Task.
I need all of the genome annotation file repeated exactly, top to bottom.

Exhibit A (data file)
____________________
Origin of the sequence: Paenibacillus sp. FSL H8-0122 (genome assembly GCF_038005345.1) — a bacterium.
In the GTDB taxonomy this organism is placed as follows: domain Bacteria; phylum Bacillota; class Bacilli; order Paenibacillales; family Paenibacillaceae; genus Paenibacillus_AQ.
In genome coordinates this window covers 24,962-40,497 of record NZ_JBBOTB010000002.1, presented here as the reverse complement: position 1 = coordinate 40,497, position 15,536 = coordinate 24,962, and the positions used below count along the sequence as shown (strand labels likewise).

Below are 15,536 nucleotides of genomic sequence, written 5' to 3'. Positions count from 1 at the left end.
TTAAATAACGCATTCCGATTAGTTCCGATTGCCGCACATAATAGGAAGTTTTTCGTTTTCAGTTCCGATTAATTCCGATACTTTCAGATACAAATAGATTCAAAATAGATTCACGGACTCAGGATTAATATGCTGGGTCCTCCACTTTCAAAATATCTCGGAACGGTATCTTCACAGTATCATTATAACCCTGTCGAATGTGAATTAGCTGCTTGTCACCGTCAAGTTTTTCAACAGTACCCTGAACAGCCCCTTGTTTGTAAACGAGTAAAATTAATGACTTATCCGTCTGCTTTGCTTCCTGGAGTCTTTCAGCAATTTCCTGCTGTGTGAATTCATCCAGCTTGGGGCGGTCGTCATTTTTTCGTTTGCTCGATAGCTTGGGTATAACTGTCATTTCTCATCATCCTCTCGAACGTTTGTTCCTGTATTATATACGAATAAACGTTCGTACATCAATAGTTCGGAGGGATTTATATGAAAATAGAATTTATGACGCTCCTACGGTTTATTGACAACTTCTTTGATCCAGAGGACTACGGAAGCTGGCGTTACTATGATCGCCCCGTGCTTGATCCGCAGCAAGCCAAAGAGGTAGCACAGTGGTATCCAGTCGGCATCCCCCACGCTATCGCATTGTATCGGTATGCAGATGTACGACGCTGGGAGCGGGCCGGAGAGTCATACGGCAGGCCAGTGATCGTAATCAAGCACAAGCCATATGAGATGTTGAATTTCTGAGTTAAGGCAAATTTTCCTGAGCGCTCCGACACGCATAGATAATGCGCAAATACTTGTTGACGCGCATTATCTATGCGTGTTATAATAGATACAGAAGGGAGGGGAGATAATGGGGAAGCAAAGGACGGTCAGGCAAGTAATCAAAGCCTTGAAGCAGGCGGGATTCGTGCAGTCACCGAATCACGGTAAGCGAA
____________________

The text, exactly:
Origin of the sequence: Paenibacillus sp. FSL H8-0122 (genome assembly GCF_038005345.1) — a bacterium.
In the GTDB taxonomy this organism is placed as follows: domain Bacteria; phylum Bacillota; class Bacilli; order Paenibacillales; family Paenibacillaceae; genus Paenibacillus_AQ.
In genome coordinates this window covers 24,962-40,497 of record NZ_JBBOTB010000002.1, presented here as the reverse complement: position 1 = coordinate 40,497, position 15,536 = coordinate 24,962, and the positions used below count along the sequence as shown (strand labels likewise).

Below are 15,536 nucleotides of genomic sequence, written 5' to 3'. Positions count from 1 at the left end.
TTAAATAACGCATTCCGATTAGTTCCGATTGCCGCACATAATAGGAAGTTTTTCGTTTTCAGTTCCGATTAATTCCGATACTTTCAGATACAAATAGATTCAAAATAGATTCACGGACTCAGGATTAATATGCTGGGTCCTCCACTTTCAAAATATCTCGGAACGGTATCTTCACAGTATCATTATAACCCTGTCGAATGTGAATTAGCTGCTTGTCACCGTCAAGTTTTTCAACAGTACCCTGAACAGCCCCTTGTTTGTAAACGAGTAAAATTAATGACTTATCCGTCTGCTTTGCTTCCTGGAGTCTTTCAGCAATTTCCTGCTGTGTGAATTCATCCAGCTTGGGGCGGTCGTCATTTTTTCGTTTGCTCGATAGCTTGGGTATAACTGTCATTTCTCATCATCCTCTCGAACGTTTGTTCCTGTATTATATACGAATAAACGTTCGTACATCAATAGTTCGGAGGGATTTATATGAAAATAGAATTTATGACGCTCCTACGGTTTATTGACAACTTCTTTGATCCAGAGGACTACGGAAGCTGGCGTTACTATGATCGCCCCGTGCTTGATCCGCAGCAAGCCAAAGAGGTAGCACAGTGGTATCCAGTCGGCATCCCCCACGCTATCGCATTGTATCGGTATGCAGATGTACGACGCTGGGAGCGGGCCGGAGAGTCATACGGCAGGCCAGTGATCGTAATCAAGCACAAGCCATATGAGATGTTGAATTTCTGAGTTAAGGCAAATTTTCCTGAGCGCTCCGACACGCATAGATAATGCGCAAATACTTGTTGACGCGCATTATCTATGCGTGTTATAATAGATACAGAAGGGAGGGGAGATAATGGGGAAGCAAAGGACGGTCAGGCAAGTAATCAAAGCCTTGAAGCAGGCGGGATTCGTGCAGTCACCGAATCACGGTAAGCGAA